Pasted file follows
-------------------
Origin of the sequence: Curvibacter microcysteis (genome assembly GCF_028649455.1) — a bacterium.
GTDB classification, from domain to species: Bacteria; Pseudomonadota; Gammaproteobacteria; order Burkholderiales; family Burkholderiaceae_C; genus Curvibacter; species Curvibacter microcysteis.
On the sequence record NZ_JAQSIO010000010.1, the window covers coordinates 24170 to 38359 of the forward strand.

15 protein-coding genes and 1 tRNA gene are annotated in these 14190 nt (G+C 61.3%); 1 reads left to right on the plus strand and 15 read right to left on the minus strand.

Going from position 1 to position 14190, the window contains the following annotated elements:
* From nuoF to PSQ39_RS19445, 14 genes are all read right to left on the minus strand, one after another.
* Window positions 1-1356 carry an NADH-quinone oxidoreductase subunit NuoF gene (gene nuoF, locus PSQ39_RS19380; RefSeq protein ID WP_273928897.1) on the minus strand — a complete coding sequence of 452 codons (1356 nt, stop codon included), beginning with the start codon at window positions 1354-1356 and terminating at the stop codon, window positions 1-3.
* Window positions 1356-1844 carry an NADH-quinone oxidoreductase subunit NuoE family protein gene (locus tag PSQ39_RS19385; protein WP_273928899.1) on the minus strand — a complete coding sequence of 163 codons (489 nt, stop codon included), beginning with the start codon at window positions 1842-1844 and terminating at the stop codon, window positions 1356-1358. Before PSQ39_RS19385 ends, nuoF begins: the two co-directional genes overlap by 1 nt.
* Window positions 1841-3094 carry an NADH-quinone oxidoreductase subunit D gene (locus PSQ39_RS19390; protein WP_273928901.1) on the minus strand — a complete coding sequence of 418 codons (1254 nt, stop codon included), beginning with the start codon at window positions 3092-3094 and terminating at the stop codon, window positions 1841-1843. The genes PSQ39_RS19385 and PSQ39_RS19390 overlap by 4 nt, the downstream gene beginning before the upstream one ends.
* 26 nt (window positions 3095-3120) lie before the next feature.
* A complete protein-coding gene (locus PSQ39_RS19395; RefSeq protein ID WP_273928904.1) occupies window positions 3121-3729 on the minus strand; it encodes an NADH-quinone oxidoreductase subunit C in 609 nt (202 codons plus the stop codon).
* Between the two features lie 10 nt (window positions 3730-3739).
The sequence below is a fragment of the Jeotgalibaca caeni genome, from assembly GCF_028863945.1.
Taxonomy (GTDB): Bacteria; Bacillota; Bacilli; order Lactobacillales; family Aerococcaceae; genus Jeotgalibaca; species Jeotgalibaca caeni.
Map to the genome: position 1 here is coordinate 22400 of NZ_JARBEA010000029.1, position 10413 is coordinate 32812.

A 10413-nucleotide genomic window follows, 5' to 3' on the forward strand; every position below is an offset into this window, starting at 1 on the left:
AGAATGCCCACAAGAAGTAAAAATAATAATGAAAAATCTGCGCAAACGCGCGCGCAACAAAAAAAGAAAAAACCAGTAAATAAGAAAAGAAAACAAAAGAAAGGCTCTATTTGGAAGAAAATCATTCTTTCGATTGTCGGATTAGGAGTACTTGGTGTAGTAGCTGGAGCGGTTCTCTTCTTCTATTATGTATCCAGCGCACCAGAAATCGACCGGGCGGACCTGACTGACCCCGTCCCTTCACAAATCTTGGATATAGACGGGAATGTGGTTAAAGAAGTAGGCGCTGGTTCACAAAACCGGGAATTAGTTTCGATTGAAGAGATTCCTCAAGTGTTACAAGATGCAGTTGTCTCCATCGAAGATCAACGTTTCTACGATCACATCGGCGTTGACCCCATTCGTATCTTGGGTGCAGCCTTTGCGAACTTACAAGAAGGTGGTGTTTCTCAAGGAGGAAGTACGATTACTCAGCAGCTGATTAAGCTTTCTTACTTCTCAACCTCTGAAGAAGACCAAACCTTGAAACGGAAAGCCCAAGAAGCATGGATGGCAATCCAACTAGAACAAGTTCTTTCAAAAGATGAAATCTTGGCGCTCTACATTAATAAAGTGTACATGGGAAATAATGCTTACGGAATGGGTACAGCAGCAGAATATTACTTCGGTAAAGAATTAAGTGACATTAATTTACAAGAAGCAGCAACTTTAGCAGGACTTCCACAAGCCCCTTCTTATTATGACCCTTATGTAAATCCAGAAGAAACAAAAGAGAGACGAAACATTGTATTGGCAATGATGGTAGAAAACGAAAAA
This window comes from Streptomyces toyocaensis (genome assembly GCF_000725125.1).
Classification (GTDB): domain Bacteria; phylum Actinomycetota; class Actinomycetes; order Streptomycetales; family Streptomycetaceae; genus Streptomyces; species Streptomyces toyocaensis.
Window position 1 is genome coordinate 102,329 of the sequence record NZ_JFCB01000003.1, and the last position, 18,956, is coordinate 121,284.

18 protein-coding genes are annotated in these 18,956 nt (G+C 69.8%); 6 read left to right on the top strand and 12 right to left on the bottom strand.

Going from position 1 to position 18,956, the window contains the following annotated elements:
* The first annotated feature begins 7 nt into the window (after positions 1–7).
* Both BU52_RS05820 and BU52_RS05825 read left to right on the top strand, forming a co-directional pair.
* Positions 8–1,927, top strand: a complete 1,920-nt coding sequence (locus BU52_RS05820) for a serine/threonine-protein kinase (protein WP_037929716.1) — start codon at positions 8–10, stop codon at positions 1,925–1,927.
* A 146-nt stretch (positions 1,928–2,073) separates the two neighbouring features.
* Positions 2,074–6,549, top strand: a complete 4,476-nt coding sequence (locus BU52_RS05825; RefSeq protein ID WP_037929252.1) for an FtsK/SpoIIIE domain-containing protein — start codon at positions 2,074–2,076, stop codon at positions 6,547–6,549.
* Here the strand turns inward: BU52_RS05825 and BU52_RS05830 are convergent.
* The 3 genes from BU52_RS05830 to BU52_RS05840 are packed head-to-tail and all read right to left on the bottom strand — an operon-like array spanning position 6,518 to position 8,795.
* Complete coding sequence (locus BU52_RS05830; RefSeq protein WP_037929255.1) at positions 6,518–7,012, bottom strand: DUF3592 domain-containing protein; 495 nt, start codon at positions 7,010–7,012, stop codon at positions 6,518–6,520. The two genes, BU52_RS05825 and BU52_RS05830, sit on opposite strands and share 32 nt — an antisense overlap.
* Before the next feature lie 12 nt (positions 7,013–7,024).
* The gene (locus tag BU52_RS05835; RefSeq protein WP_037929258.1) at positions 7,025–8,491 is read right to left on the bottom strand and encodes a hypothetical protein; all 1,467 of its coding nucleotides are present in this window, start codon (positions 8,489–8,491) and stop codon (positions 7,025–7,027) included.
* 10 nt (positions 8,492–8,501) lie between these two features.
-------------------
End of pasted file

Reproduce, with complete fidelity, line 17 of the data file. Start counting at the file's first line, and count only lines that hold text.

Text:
AGAATGCCCACAAGAAGTAAAAATAATAATGAAAAATCTGCGCAAACGCGCGCGCAACAAAAAAAGAAAAAACCAGTAAATAAGAAAAGAAAACAAAAGAAAGGCTCTATTTGGAAGAAAATCATTCTTTCGATTGTCGGATTAGGAGTACTTGGTGTAGTAGCTGGAGCGGTTCTCTTCTTCTATTATGTATCCAGCGCACCAGAAATCGACCGGGCGGACCTGACTGACCCCGTCCCTTCACAAATCTTGGATATAGACGGGAATGTGGTTAAAGAAGTAGGCGCTGGTTCACAAAACCGGGAATTAGTTTCGATTGAAGAGATTCCTCAAGTGTTACAAGATGCAGTTGTCTCCATCGAAGATCAACGTTTCTACGATCACATCGGCGTTGACCCCATTCGTATCTTGGGTGCAGCCTTTGCGAACTTACAAGAAGGTGGTGTTTCTCAAGGAGGAAGTACGATTACTCAGCAGCTGATTAAGCTTTCTTACTTCTCAACCTCTGAAGAAGACCAAACCTTGAAACGGAAAGCCCAAGAAGCATGGATGGCAATCCAACTAGAACAAGTTCTTTCAAAAGATGAAATCTTGGCGCTCTACATTAATAAAGTGTACATGGGAAATAATGCTTACGGAATGGGTACAGCAGCAGAATATTACTTCGGTAAAGAATTAAGTGACATTAATTTACAAGAAGCAGCAACTTTAGCAGGACTTCCACAAGCCCCTTCTTATTATGACCCTTATGTAAATCCAGAAGAAACAAAAGAGAGACGAAACATTGTATTGGCAATGATGGTAGAAAACGAAAAA